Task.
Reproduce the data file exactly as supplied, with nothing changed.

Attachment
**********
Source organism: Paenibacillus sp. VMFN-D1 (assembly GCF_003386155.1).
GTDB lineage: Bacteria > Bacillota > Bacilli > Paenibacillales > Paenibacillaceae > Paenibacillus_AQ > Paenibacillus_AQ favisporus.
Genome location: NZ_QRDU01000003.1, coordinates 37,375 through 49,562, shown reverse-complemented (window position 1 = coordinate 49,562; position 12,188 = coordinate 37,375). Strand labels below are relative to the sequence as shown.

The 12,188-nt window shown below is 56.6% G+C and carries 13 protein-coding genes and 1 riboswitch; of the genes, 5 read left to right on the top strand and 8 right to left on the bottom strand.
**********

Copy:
Source organism: Paenibacillus sp. VMFN-D1 (assembly GCF_003386155.1).
GTDB lineage: Bacteria > Bacillota > Bacilli > Paenibacillales > Paenibacillaceae > Paenibacillus_AQ > Paenibacillus_AQ favisporus.
Genome location: NZ_QRDU01000003.1, coordinates 37,375 through 49,562, shown reverse-complemented (window position 1 = coordinate 49,562; position 12,188 = coordinate 37,375). Strand labels below are relative to the sequence as shown.

The 12,188-nt window shown below is 56.6% G+C and carries 13 protein-coding genes and 1 riboswitch; of the genes, 5 read left to right on the top strand and 8 right to left on the bottom strand.